Zotac GTX 970 AMP! Extreme Core Noise Review

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Zotac GTX 970 AMP! Extreme Core Noise Review

April 5, 2015 by Lawrence Lee

Product
Zotac GeForce GTX 970 AMP!
Extreme Core Ed. (ZT-90107-10P
)
Graphics Card
Manufacturer
Zotac
Street Price
~US$400

In our most recent of gaming build guide, I assembled a Quiet SLI Gaming PC with a pair GTX 970 graphics cards which proved to be extremely well cooled. Under normal gaming conditions, it managed to keep GPUs under 80°C with stock cooling while maintaining a noise level of just 23 [email protected] Achieving such a low noise level with a high-end configuration would have been unfathomable just a year ago, at least not without some serious aftermarket cooling. A few different elements played major roles in attaining this result: the impressive airflow provided by the SilverStone Fortress FT05 case, the superlative energy efficiency of Nvidia's Maxwell 2 architecture, and the heavy duty heatsink/fans of the two GTX 970s.


The Zotac GTX 970 AMP! Extreme Core Edition x 2.

The Zotac GTX 970 AMP! Extreme Core Edition I used has a few things going for it including a sizable heatsink/fan combination, high clock speeds, and better physical compatibility than most 970s. The PCB measures 26.6 x 10.6 cm with the heatsink/shroud expanding its footprint to 30.0 x 11.1 cm (11.8 x 4.4 inches), making it narrower than many competing models. The board extends just 1.0 cm past the corner of the I/O bracket with the board overhanging it by 0.5 cm and the illuminated name plate on the side jutting out by another 0.5 cm. Many variants of the R9 290/290X and GTX 970/980 have wider dimensions due to larger PCBs, heatsink covers, or heatpipes sticking out, all of which can make them incompatible with smaller enclosures.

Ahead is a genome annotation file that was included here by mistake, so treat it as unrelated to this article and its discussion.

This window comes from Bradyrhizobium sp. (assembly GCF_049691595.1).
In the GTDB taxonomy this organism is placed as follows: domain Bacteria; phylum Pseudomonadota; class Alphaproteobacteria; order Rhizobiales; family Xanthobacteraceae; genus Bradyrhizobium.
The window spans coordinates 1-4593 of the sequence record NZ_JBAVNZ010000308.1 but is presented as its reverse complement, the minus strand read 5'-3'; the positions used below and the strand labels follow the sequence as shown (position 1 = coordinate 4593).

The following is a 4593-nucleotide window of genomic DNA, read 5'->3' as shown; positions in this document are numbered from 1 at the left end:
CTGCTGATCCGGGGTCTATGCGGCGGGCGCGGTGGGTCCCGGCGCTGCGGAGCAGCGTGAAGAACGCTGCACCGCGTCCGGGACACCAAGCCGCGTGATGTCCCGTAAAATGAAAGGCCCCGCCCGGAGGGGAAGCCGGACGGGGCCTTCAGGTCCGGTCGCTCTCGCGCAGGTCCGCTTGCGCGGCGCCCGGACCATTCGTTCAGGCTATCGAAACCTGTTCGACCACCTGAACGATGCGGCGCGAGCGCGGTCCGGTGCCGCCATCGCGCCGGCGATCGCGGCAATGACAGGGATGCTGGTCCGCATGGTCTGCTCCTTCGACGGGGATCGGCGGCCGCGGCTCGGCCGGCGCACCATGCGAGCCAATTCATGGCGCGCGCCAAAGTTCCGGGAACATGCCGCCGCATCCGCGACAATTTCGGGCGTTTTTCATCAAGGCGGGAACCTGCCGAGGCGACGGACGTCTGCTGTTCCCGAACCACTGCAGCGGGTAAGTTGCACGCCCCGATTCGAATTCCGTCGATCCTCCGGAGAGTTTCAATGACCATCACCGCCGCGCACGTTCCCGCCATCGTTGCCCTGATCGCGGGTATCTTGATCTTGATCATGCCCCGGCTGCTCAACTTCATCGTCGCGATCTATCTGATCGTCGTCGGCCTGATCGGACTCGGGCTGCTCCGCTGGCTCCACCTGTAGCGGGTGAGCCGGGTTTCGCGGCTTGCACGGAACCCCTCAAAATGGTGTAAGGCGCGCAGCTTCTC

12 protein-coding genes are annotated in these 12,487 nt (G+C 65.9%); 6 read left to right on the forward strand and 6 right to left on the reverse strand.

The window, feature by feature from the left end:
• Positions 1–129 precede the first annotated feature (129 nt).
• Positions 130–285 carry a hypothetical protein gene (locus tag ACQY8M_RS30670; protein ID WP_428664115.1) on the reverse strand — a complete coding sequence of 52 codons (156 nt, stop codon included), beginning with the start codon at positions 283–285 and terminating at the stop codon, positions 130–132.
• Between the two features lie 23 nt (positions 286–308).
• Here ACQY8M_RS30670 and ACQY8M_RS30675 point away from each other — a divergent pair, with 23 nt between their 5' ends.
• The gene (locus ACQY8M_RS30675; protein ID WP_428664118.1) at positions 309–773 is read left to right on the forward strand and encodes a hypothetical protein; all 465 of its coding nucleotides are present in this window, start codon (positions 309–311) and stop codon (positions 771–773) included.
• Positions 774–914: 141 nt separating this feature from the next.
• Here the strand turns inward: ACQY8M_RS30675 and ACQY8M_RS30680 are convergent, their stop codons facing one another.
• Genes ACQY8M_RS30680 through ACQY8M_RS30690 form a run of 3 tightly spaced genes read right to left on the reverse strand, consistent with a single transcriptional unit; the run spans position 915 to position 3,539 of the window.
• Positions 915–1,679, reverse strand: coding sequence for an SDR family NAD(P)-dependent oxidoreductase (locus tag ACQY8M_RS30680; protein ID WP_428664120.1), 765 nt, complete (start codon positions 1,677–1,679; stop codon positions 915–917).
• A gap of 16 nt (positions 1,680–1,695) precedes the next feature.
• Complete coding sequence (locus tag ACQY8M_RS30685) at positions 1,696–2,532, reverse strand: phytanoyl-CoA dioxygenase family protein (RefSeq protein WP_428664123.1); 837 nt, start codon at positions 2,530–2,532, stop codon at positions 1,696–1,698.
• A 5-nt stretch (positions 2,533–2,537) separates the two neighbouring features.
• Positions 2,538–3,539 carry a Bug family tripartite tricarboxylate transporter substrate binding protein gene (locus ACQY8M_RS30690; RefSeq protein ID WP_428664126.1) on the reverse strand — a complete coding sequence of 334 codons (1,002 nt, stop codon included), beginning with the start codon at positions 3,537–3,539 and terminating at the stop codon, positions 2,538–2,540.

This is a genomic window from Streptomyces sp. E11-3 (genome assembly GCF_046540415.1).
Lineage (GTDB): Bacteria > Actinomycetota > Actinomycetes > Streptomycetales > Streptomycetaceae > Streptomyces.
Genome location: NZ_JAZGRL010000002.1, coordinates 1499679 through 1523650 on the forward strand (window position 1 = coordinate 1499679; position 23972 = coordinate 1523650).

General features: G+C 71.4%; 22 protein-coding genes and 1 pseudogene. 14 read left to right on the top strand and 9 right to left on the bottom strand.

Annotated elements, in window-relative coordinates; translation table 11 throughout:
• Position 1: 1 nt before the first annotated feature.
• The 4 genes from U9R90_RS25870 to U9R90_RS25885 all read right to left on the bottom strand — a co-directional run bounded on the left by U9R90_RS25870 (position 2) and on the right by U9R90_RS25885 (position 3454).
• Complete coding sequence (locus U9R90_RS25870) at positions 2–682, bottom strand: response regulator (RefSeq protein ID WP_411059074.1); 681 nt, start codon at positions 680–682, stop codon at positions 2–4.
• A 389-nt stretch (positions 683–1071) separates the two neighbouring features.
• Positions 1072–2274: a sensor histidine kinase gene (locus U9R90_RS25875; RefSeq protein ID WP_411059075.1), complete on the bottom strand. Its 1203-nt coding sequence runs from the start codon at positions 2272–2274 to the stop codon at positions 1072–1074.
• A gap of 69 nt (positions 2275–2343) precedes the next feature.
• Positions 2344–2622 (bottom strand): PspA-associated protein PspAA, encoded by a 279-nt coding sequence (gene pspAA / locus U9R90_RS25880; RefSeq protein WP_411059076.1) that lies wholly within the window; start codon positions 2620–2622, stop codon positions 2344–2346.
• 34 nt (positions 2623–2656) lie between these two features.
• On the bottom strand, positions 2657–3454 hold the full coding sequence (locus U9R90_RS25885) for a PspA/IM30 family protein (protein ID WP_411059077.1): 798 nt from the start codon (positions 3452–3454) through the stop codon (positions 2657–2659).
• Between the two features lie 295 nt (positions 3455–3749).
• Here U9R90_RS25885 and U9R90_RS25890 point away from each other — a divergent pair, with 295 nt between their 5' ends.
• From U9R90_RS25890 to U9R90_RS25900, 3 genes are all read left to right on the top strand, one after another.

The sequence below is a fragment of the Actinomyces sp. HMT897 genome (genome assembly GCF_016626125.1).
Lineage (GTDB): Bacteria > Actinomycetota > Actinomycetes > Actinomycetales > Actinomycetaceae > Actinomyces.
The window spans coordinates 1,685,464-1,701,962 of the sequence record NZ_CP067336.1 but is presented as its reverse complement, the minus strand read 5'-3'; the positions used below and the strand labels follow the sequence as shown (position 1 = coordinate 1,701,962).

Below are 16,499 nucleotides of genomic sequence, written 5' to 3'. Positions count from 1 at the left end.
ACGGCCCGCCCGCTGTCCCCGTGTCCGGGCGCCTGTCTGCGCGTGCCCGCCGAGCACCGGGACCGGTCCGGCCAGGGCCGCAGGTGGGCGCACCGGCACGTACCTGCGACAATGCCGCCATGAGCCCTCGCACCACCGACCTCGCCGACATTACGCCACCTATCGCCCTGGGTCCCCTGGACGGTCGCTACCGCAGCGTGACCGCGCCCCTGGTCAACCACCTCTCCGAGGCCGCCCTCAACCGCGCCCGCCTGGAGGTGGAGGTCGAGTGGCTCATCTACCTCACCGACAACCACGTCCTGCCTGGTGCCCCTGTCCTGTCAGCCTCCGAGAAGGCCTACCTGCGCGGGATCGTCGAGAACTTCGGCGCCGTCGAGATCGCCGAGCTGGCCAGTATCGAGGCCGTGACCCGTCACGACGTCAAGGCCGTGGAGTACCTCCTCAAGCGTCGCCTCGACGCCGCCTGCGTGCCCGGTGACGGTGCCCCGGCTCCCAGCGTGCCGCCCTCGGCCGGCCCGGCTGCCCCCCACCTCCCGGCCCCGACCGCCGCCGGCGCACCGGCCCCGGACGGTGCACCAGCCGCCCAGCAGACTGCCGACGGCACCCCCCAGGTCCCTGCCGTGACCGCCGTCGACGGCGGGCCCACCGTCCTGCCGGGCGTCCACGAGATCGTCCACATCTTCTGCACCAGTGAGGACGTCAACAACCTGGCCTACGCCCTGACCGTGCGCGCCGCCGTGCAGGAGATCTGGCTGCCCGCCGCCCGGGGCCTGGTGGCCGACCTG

Under the hood.

The stock cooler is formidable, featuring five copper heatpipes, a sizable portion of aluminum fins, three 92 mm fans, and a metal plate cooling all the memory chips, VRMs, and other necessary circuitry on the PCB. However, when I put together the SLI rig, the cooling solution proved to be a double-edged sword. Its minimum fan speed was a whopping 1450 RPM, so while I didn't have to speed up the fans to keep the cards adequately cool on load, the system produced the same level of noise regardless of what it was doing. This is a far cry from cards like the Asus Strix GTX 900 series which can shut its fans off completely. However, recently Zotac informed us of a BIOS update that addresses this issue, so I thought it was worth a second look.

The BIOS and update tool isn't available from Zotac's site but can be downloaded from the links below:


Updating the BIOS from the command prompt.

The BIOS update process is fairly straightforward. Before beginning they advise uninstalling previous loaded drivers and cleaning out any remnants using a third party tool (I prefer Display Driver Uninstaller). Then put the update tool and BIOS in the same folder and navigate to it using the Command Prompt (running with Administrator rights). A simple command and confirmation later, and the firmware updates in less than 30 seconds.


GPU Tweak: default fan curve.

GPU Tweak reveals the fan profile has been recalibrated with the minimum setting now at 30% (~1060 RPM) compared to the previous 60% level (1450 RPM).



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